On June 2, 2016, the U.S. Navy’s “Blue Angel #6” Captain Jeff Kuss tragically crashed his F/A-18 Hornet during a training flight over central Tennessee. The incident occurred just after takeoff from the Smyrna, Tennessee, Airport about two miles from the runway. The other five pilots were able to safely land just after the incident.
Captain Kuss became a Blue Angel in September 2014, and previously served as a Second Lieutenant in the Marine Corps. He was well decorated, earning such honors as the Strike Flight Air Medal, the Navy and Marine Corps Achievement Medal, and the Marine Fighter Attack Squadron of the Year Robert M. Hanson Award. Throughout his service, Capt. Kuss had clocked more than 1,400 flight hours. At the time of Capt. Jeff Kuss’s death, the pilot was just 32 years old. He is survived by his wife Christina and their two children.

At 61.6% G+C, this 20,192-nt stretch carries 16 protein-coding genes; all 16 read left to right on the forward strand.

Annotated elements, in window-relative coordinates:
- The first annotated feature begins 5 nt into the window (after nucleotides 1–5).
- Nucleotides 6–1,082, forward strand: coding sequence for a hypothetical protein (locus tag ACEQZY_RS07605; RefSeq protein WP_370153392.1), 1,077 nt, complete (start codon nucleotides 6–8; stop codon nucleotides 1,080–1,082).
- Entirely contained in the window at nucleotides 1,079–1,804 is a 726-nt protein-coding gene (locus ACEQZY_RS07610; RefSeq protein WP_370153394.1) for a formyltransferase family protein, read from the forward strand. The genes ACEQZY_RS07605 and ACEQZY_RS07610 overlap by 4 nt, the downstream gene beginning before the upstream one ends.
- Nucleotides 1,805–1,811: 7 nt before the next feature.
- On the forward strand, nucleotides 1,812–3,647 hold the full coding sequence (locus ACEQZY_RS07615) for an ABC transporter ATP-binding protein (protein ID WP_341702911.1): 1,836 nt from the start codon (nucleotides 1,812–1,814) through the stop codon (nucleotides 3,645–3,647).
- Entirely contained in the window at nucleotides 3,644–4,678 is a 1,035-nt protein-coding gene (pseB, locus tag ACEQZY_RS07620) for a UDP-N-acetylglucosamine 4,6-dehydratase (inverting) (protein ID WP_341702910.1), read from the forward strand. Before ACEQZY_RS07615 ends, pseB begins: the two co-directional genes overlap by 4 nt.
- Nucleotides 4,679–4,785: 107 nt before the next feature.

Here’s Capt. Kuss, in his own words, discussing how and why he became a pilot, and expressing his deep passion for the job.
According to Chief of Naval Operations Admiral John Richardson, the Navy will do a full investigation to determine the cause of the crash in an effort to prevent similar mishaps in the future. It has been over nine years since the Blue Angels have lost a member to similar circumstances. In April 2007, Lieutenant Commander Kevin J. Davis — who piloted the previous #6 aircraft — lost consciousness and crashed during an air show in South Carolina.
In honor of Captain Kuss, here is in-cockpit footage of him and his Blue Angels doing what they do best, as they perform a high-speed flyover for Superbowl 50. Fair winds and following seas, Captain Kuss. Long may your big jib draw!Whizzco